Public records requests can often turn up information that is not flattering, so Florida State has a plan for that. The school's board of trustees voted Friday to create the Florida State Athletics Association, a private entity that will manage the athletic department for the Seminoles.
Florida State University is privatizing its athletics department, shielding it from public-records requests and treating it like a corporation rather than a traditional state university department.
The school touted the move as an opportunity to streamline the relationship between the athletics department and Seminoles Booster, Inc., the fundraising arm of the athletics department. The change alters a set-up that gave a booster group an unusually prominent role in fundraising for an athletic department, granting considerable power to a third-party group.
Right. Because there was no other way to reign in boosters. The public records shield is just a side benefit.
The switch will also give FSU athletics all the privileges of a private corporation, including declining any public-records requests while still preserving its sovereign immunity. The immunity clause for state agencies caps any jury judgments or settlements reached by the athletics department at $200,000. Any further settlements would have to be approved by the state Legislature to avoid undue burden on taxpayers, a privilege not enjoyed by traditional corporations.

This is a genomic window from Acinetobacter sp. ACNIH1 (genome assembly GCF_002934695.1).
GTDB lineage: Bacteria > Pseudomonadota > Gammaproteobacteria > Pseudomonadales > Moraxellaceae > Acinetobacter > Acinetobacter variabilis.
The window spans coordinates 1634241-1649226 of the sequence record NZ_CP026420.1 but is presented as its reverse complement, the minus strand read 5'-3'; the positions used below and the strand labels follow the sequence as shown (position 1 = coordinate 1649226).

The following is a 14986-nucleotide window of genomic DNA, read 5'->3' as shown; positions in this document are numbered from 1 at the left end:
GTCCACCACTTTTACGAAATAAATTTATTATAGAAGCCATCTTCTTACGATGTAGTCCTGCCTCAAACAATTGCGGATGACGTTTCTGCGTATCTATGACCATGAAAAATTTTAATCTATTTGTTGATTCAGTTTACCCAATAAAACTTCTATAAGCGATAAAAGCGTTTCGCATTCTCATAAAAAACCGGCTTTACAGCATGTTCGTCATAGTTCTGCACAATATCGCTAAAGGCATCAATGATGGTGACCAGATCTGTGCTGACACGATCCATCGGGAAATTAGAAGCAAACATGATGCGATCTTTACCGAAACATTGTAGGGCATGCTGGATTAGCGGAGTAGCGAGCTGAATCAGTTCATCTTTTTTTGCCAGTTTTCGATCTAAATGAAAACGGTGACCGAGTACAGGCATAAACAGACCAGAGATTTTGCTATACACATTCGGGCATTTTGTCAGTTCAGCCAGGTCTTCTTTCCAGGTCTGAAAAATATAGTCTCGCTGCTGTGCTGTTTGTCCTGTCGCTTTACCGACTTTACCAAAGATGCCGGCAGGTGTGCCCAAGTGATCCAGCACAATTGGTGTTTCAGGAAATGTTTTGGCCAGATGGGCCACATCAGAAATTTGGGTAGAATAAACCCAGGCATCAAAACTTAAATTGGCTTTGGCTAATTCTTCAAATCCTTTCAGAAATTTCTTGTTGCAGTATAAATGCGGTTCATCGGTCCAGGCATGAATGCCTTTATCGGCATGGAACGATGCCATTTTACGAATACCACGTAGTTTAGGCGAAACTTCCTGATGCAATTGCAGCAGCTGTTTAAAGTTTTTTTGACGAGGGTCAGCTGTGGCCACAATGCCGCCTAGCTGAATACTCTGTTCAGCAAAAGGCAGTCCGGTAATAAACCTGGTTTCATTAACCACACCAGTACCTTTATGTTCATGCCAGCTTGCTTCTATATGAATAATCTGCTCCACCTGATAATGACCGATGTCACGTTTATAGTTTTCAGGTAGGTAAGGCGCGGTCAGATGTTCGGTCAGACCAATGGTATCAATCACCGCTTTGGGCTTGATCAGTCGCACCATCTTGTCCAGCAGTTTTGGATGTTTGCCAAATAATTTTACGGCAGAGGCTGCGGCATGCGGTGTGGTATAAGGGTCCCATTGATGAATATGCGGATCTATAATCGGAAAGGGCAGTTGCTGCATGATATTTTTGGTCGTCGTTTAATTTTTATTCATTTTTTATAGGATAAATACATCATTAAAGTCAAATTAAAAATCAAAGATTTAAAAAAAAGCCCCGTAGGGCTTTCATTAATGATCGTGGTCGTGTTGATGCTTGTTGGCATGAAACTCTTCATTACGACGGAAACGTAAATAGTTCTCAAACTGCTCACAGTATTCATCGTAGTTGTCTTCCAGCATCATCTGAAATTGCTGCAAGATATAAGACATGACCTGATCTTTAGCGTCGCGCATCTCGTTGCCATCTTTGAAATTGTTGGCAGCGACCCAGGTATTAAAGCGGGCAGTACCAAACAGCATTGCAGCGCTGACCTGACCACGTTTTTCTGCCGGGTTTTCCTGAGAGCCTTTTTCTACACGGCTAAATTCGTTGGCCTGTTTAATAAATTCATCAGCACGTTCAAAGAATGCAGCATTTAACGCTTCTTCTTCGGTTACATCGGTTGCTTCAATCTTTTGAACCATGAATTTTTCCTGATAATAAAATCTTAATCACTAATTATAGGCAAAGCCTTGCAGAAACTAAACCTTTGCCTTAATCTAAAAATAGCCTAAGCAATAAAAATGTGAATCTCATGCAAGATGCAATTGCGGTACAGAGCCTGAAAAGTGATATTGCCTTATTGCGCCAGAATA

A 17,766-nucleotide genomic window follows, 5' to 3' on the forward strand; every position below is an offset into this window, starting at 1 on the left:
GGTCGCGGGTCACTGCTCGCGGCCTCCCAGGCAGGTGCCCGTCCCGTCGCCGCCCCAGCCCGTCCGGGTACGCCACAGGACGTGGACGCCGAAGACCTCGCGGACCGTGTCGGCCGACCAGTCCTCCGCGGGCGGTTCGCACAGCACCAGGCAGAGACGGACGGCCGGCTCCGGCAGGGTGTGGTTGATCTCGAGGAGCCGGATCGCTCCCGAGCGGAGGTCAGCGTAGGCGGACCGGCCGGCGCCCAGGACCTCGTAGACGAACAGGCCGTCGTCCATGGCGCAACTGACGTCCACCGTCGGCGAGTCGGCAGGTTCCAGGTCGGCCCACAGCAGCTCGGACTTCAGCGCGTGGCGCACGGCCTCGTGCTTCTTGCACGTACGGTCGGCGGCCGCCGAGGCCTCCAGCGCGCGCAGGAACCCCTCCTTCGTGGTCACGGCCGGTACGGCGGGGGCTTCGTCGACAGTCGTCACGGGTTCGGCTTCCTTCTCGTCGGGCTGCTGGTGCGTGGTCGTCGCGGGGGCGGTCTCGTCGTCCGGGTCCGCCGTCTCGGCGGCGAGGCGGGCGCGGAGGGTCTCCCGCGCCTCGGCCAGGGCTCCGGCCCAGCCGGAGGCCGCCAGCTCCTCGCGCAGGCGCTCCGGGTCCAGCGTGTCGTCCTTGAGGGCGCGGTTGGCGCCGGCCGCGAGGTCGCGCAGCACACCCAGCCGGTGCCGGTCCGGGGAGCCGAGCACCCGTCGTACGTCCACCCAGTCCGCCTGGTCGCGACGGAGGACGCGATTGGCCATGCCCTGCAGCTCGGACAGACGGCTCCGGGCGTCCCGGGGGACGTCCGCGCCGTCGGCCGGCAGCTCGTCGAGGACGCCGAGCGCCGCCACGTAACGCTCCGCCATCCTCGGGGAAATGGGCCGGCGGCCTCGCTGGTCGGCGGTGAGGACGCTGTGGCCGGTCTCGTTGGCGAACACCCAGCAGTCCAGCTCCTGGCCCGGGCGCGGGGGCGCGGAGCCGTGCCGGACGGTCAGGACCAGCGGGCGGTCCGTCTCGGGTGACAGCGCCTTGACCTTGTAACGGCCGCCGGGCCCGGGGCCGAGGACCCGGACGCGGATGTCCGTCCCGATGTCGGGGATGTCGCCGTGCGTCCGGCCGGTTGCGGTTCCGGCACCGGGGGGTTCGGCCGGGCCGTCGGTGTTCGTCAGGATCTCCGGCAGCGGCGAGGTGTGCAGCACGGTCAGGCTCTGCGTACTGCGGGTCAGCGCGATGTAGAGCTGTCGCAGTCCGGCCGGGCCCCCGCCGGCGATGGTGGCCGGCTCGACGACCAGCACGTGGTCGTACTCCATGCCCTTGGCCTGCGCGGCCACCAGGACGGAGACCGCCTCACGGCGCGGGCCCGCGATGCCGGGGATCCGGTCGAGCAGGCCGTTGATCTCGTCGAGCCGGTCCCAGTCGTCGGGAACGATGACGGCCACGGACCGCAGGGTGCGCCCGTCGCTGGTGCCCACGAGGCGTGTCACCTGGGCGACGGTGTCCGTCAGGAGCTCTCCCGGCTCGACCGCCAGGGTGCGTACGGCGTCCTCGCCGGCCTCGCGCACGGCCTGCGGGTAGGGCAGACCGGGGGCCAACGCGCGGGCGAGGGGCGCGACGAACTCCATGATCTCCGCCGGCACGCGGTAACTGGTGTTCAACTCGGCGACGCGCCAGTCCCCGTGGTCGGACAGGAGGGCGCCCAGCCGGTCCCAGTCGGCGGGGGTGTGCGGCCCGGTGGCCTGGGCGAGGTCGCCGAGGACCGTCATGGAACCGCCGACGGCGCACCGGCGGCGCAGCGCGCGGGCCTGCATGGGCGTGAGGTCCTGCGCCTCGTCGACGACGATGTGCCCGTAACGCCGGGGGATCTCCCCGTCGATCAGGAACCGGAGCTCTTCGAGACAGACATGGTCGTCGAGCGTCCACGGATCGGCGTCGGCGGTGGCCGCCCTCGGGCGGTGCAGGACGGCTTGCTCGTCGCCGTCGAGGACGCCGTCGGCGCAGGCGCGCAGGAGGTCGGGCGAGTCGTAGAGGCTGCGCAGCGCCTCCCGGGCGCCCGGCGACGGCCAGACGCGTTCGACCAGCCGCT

And they still get sovereign immunity? That's a hell of a deal. For as much as the NCAA hates the word “employee” when it comes to student-athletes, privatizing athletic departments does not seem like a wise move.
Florida State expects the new changes to be implemented this fall.